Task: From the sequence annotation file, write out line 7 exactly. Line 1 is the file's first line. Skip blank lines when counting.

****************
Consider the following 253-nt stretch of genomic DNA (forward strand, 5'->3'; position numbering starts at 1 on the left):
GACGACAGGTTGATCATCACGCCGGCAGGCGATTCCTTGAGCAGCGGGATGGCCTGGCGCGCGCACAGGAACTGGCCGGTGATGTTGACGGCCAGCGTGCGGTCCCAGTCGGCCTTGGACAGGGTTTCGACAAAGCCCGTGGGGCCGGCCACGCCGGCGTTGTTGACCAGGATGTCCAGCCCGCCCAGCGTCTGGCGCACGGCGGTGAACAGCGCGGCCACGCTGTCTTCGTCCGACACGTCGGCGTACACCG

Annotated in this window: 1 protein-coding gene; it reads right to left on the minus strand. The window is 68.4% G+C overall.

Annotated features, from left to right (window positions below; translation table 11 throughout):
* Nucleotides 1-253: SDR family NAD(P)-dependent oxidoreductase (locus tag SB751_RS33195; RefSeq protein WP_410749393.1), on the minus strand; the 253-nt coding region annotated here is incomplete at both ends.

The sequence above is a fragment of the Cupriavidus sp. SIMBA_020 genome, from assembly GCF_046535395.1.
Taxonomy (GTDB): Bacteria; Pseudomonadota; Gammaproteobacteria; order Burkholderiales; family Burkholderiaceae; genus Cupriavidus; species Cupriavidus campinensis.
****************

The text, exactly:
Taxonomy (GTDB): Bacteria; Pseudomonadota; Gammaproteobacteria; order Burkholderiales; family Burkholderiaceae; genus Cupriavidus; species Cupriavidus campinensis.